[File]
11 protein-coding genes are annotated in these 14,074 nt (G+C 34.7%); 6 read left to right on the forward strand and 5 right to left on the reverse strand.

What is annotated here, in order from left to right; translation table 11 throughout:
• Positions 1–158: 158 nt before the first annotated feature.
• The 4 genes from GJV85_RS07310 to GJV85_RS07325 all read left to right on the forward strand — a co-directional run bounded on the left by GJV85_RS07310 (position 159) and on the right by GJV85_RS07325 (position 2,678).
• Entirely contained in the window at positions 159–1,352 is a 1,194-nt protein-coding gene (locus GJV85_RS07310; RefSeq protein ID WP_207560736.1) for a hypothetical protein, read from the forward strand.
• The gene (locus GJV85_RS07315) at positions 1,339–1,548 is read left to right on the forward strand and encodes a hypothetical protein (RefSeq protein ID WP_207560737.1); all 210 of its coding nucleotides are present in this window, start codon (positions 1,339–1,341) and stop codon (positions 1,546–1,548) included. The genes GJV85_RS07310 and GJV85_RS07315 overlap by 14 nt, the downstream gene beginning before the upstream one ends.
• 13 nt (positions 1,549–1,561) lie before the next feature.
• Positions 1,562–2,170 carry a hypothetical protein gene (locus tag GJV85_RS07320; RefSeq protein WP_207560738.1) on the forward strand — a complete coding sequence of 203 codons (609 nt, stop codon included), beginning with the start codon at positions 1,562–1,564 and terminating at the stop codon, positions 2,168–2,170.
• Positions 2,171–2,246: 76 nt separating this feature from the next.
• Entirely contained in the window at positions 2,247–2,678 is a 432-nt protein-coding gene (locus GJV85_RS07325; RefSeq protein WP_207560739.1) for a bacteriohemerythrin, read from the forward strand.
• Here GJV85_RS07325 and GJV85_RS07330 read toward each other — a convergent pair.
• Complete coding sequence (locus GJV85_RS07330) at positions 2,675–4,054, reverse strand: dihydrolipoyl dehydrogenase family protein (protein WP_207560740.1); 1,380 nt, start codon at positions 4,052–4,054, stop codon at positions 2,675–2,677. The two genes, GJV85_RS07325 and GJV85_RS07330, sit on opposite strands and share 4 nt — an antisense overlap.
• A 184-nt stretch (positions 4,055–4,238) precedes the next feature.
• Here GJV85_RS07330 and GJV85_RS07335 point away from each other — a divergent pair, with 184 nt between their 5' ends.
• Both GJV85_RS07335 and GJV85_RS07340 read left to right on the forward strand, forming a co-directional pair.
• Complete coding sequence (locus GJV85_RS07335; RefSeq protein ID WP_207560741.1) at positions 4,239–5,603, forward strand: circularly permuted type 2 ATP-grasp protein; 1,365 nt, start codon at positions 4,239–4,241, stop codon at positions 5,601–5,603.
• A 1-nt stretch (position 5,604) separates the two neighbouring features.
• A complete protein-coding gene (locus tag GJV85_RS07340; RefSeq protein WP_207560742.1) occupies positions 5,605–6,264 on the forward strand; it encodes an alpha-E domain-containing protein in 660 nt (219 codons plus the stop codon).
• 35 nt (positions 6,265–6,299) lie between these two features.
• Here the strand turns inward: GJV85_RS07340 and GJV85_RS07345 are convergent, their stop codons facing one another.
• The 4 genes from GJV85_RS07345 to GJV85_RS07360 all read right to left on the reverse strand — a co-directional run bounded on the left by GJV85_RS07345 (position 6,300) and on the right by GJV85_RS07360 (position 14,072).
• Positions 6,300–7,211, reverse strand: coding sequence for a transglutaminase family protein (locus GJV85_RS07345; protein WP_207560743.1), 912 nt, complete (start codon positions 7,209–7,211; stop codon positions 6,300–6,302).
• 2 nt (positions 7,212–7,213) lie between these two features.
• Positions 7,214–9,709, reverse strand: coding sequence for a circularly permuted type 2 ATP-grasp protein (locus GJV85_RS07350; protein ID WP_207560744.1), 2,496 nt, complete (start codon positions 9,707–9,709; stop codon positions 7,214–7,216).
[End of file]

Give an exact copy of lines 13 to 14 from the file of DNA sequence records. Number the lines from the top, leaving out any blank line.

• A 184-nt stretch (positions 4,055–4,238) precedes the next feature.
• Here GJV85_RS07330 and GJV85_RS07335 point away from each other — a divergent pair, with 184 nt between their 5' ends.